Increased nuisance bear calls eating up wildlife budget | NevadaAppeal.com

Increased nuisance bear calls eating up wildlife budget

Kevin MacMillan
Nevada Appeal News Service

Bear calls have taken a big bite out of the Nevada Department of Wildlife budget this summer, prompting officials to ask Washoe and Douglas counties for help.

The NDOW responded to 207 bear calls in Washoe and Douglas counties during July. In August, the number nearly doubled to 408 calls, according to a document NDOW Director Kenneth Mayer and Game Division Chief Russ Morris are presenting to the Washoe County Board of Commissioners on Tuesday.

In 2006, nuisance black bear management in Washoe and Douglas counties cost NDOW $111,577. In 2007, costs will increase about 50 percent to approximately $167,365.

These mounting numbers are prompting Morris and Mayer to request financial assistance, not to exceed $50,000, from Washoe County at the commissioners’ meeting at 2 p.m. Tuesday at the commission chambers, 1001 E. Ninth St. in Reno.

NDOW plans to approach Douglas County later this month, and possibly Carson City as well.

“Certainly these problems are not going to go away,” Morris said. “They’re only going to get worse as people continue to build into the bear habitat.”

With the drought causing streams to go dry in the backcountry, bears have been coming into neighborhoods in and out of the basin in record numbers. A bear in Incline Village and another in South Shore’s Christmas Valley were shot by sheriff’s deputies, with a third bear dying after a homeowner in Tahoe City shot it and it fell from a tree. As of Aug. 3, there had been at least 20 bears hit by vehicles on the North Shore.

The increased activity is forcing NDOW officials to spend nearly all its time on bear calls, which puts a strain on NDOW’s operating fund, Mason said. The fund is supposed to compensate one seasonal biologist – Carl Lackey – to work with all wildlife, not just bears.

But the increase in bears has made everything else basically obsolete, Mason said.

“(Lackey) should be looking at elk, bighorn sheep, mule deer, antelope. But instead, he spent 75 to 80 percent of his time in July – 100 percent in August – on bear calls,” Mason said. “We only have one biologist and only three bear traps. There’s been so many calls, but some of those calls are going unanswered because we just can’t get to them.”

Nevada Gov. Jim Gibbons and the state legislature are considering augmenting the NDOW budget with approximately $40,000 of contingency funding to cover a seasonal biologist, seasonal dispatch employee, rental truck and the cost of a cellular telephone through November 2007, according to the document.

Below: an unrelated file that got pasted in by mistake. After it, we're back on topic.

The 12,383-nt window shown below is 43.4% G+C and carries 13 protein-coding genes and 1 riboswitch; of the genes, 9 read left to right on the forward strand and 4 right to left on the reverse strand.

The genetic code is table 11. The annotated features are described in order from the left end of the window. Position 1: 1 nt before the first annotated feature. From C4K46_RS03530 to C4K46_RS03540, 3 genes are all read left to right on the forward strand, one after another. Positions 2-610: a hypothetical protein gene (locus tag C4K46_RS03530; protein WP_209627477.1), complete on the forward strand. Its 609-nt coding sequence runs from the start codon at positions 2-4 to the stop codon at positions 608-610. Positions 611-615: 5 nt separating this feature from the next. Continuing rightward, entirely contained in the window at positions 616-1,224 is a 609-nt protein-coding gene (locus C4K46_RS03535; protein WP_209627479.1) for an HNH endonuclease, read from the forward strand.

“It would allow us to do more bear work this year,” Mason said. “It would take a bit of a bite out of the $167,000.”

NDOW also is considering the feasibility of a limited hunt for the management of wild land bears, Mason said. According to the document, it will “reduce the number of bear incidents in drought years. However, hunting will have little or no effect on nuisance bear incidents in urban and suburban areas such as the Tahoe Basin where problem bears never leave the vicinity of available garbage. In these areas, bears have very high reproductive success and hunting is impractical.”

Mason said the hunts only would focus on wild land bears outside of the Tahoe Basin and have “absolutely nothing to do” with basin black bears.

Also, to contain future costs and reduce problems, NDOW is asking Douglas and Washoe counties to convene a work group to consider the possibility of county ordinances requiring bear proof containers for garbage, prohibiting the feeding of bears or other wildlife excepting song birds, and effective strategies for enforcement, the document reads.

While the document will be presented at Tuesday’s Washoe County meeting, Healy said NDOW is hoping to put the funding request on a future Douglas County meeting agenda.

“Last week we talked to Douglas County to be on a future agenda, probably in late September or early October,” Healy said. “It’s the two places where the problem is most prevalent.”

Mason said it is possible NDOW also will approach Carson County in the future.

District One Washoe County Commissioner Jim Galloway, who represents Incline Village/Crystal Bay, said he is looking forward to the agenda item at Tuesday’s meeting.

“I think it would be a good investment, provided the other counties do it,” he said. “I don’t want to put (Washoe County) out there as the only one.”

Regardless of the outcome, Galloway said he hopes Incline and Crystal Bay residents attend Tuesday’s meeting in support of the agenda item.

“Right now I’m leaning toward it, but I’d like to see some Tahoe and Incline people come,” he said. “I think it’s important to get Incline people out here to counter what people from down there would say against it. They need to say ‘we pay taxes here too.'”